The RunningLeanHQ MVP is just over 2 weeks old and we’re already doing a major pivot. I’ll present the course correction in a lessons learned format below:
1. We needed a place to collect tactical Running Lean case-studies
The site was originally intended as an extension to my book – allowing others to share their own hacks, riffs, and tactical how-tos from “Running Lean”. We planned on doing this by curating case-studies from both beginning and more experienced practitioners.
2. There seemed to be an opportunity to extend to a Lean Startup repository
During the Lean Startup meetup organizers meeting held during SXSW, a number of folks expressed interest in seeing a centralized repository for Lean Startup specific content. Given that we had already committed resources to creating something similar we talked to Eric Ries, shared the concept on the Lean Startup Circle group, and setup calls with other Lean Startup practitioners.
What We Learned
1. Yes to more curated case-studies
Everyone loved the idea of seeing more case-studies – especially if they were curated.
2. Current positioning was sending a mixed-signal
While most thought this was a great initiative, several voiced concerns around the conflation of “Running Lean” and “Lean Startup”.
1. Commercial interests
There was concern around the “commercialization” of Lean Startup. Yes, I have written a book and do teach the occasional Running Lean workshop but neither is my core business. I am a product guy and NOT pivoting to a consultant.
I recently wrote a post describing the chasm Agile fell into and while I can’t guarantee Lean Startup won’t go the same way, I’m not going to be the one to push it in.
2. There already is a Lean Startup wiki for case-studies
As far as I can tell the wiki is not active. Also, our goal with the site is different. More than creating a static repository, we want to foster ongoing dialog and discussion (comments, syndication, tweets, likes, etc.). For me, a wordpress blog + plugins is the simplest MVP for achieving this.
3. Single voice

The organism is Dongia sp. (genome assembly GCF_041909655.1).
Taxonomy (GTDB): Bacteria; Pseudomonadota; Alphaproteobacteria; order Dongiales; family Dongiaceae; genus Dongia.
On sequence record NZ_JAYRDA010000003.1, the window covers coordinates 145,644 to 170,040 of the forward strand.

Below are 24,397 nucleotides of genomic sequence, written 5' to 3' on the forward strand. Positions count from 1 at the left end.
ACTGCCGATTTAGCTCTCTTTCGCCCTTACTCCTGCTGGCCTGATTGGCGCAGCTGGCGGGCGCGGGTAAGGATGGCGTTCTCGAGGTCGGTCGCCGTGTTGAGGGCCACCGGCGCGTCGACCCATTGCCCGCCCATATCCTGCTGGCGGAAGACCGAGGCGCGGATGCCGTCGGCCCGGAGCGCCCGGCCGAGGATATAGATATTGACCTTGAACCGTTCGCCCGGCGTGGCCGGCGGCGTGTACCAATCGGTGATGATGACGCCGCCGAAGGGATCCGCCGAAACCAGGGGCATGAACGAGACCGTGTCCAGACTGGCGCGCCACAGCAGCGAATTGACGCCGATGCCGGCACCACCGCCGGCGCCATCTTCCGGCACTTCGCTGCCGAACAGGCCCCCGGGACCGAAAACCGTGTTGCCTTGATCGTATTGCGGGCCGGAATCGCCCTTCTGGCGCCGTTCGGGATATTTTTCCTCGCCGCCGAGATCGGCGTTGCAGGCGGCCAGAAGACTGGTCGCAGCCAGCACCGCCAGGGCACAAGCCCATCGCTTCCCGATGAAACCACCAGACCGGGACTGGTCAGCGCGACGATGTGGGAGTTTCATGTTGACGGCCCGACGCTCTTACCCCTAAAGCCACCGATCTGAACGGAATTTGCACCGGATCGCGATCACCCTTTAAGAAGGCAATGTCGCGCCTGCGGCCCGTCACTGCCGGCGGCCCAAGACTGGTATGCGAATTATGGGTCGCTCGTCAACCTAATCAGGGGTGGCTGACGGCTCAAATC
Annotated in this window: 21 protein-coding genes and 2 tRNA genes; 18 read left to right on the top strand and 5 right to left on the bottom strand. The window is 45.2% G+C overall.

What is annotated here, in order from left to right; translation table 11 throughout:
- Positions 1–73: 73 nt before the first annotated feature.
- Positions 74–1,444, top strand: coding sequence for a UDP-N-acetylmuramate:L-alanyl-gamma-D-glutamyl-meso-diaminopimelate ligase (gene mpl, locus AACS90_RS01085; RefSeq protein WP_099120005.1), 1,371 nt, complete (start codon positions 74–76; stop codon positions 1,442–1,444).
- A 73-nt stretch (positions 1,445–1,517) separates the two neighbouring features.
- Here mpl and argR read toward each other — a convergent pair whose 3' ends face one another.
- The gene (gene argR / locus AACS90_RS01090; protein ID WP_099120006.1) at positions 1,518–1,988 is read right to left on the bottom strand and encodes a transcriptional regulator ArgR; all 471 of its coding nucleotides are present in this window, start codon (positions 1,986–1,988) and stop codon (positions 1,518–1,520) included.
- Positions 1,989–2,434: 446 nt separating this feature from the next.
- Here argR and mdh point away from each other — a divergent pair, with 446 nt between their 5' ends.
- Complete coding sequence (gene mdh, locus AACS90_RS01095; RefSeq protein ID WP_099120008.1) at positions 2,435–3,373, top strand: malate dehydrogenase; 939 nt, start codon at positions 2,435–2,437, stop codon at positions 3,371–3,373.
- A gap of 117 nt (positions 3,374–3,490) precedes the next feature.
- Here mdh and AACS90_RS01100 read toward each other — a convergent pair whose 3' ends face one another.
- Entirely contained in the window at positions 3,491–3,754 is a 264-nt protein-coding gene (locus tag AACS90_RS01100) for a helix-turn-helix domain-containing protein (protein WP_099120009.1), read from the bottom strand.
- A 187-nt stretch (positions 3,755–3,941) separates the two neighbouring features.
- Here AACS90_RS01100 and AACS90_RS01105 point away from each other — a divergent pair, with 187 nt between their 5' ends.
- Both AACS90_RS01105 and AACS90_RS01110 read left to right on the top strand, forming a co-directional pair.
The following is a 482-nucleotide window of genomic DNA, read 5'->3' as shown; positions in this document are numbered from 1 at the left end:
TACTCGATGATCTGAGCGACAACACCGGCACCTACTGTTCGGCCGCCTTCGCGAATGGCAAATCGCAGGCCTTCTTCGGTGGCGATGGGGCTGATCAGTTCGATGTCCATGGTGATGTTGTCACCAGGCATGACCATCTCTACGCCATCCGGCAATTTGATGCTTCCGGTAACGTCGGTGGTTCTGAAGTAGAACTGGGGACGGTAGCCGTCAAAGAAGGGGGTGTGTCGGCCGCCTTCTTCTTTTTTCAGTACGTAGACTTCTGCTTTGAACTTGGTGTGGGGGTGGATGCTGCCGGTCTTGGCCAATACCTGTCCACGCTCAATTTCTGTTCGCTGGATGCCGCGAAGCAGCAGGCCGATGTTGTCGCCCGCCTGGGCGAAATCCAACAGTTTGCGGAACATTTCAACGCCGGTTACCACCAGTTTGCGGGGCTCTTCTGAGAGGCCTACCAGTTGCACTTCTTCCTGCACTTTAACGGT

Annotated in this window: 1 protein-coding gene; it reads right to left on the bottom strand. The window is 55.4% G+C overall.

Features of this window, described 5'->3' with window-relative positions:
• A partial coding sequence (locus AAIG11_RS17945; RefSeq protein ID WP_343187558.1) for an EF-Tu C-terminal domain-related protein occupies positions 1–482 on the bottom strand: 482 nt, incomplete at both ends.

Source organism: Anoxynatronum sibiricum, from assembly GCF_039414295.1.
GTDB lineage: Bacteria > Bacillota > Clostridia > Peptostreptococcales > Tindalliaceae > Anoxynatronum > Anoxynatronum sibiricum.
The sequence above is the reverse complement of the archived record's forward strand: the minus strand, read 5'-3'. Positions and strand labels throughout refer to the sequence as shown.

At least one person characterized “Running Lean” as “Lean Startup for Bootstrappers” which was a sub-segment of the larger audience and didn’t feel the content resonated with VC-backed companies.
First, I disagree with that characterization which is seconded by testimonials and speaking engagements/workshops at VC organized events. Bootstrapping to me has less to do with how much money you raise but when you raise it (right action, right time). “Get as far as you can get on your own” is a mantra preached by most investors.
But I do agree with the single voice characterization. I have strong opinions and can be prescriptive in my approach which is actually the topic of my next post: “How Cooking Made Me a Better Lean Startup Practitioner”. Even though Running Lean heavily draws from Lean Startup, it is NOT Lean Startup, and not my place or intent to define it.
All the issues outlined above stem from the mixed positioning of “Running Lean” and “Lean Startup” which in retrospect should have been cleared up before we pivoted from being an extension to the book to being a repository for Lean Startup practitioners. That said there is no such thing as a bad experiment and the learning in this case was fast and swift.
I setup a call with Eric Ries and we both agreed the original goals and intent were still sound so we’ve decided to create an independent, unbranded, not-for-profit, official “Lean Startup” community site that Eric will oversee. Ed Roman will lead the running of the community and I will be one among many contributors.
More details to follow… Comments appreciated.